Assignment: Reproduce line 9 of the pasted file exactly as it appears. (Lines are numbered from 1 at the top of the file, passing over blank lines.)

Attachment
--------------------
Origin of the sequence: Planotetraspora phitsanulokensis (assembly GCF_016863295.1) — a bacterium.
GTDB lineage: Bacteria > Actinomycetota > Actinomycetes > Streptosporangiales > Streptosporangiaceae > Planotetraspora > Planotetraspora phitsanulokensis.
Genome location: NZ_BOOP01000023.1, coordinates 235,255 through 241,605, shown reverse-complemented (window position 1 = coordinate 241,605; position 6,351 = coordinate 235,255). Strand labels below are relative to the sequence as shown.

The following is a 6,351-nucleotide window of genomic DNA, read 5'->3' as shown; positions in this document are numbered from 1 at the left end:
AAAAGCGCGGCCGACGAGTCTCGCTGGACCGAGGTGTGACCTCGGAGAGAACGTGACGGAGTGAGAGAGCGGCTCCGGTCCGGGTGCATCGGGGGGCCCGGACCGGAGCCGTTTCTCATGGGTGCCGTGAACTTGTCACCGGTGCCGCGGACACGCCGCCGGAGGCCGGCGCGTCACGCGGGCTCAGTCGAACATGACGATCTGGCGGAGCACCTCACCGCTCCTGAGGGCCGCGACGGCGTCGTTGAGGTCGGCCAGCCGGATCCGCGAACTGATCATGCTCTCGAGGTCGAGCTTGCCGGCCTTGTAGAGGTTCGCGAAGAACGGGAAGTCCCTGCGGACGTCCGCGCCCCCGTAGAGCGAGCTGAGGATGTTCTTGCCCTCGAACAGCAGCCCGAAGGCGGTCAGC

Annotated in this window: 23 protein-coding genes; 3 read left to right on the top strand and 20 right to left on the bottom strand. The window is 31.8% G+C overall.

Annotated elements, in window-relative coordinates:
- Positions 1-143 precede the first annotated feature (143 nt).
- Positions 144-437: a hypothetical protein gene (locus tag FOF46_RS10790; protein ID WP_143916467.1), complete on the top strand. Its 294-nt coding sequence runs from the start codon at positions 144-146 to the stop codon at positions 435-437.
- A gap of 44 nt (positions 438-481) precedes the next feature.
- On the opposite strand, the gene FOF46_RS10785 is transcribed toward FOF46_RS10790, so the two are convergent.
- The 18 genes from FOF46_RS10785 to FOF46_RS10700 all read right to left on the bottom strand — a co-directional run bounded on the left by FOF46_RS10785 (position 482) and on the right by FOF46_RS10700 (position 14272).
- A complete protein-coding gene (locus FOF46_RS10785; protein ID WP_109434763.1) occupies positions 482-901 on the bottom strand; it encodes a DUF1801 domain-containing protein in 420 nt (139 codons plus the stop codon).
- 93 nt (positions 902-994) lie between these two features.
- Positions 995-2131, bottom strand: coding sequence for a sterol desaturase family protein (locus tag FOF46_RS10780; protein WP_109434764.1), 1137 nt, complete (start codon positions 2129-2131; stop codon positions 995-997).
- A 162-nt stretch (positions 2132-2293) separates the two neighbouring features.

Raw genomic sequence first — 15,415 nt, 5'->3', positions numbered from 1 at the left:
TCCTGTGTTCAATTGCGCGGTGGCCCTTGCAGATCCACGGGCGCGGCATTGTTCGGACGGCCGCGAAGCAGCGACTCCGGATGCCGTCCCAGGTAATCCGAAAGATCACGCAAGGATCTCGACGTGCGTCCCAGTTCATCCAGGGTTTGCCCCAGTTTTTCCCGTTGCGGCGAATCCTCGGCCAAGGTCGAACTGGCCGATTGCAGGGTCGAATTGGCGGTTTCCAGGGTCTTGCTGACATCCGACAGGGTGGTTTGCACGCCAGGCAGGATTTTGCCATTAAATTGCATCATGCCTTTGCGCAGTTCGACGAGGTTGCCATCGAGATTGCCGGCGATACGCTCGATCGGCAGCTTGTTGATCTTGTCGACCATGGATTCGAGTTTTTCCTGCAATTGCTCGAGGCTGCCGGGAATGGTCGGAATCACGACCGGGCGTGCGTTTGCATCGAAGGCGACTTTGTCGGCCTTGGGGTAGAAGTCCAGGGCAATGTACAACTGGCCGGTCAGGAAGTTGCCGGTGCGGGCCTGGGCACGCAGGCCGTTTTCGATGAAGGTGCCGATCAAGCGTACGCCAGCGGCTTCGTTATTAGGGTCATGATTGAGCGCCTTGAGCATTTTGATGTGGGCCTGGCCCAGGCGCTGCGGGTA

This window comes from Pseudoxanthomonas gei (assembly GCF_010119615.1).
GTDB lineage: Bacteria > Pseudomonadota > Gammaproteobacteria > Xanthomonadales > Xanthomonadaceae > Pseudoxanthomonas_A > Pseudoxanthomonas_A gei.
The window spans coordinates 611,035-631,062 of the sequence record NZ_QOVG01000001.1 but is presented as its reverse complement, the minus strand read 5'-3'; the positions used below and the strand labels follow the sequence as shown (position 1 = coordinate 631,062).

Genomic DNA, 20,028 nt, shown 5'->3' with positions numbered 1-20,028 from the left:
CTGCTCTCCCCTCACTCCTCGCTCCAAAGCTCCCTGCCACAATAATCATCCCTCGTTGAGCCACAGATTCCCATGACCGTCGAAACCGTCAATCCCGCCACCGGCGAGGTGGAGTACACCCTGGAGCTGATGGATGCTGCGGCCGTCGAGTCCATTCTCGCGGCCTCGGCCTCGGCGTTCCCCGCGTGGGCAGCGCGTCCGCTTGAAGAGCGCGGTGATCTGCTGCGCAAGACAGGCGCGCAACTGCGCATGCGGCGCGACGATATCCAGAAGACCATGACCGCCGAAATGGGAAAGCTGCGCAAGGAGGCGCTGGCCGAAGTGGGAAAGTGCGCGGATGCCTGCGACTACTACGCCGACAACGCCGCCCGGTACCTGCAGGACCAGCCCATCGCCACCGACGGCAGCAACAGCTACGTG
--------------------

- Positions 144-437: a hypothetical protein gene (locus tag FOF46_RS10790; protein ID WP_143916467.1), complete on the top strand. Its 294-nt coding sequence runs from the start codon at positions 144-146 to the stop codon at positions 435-437.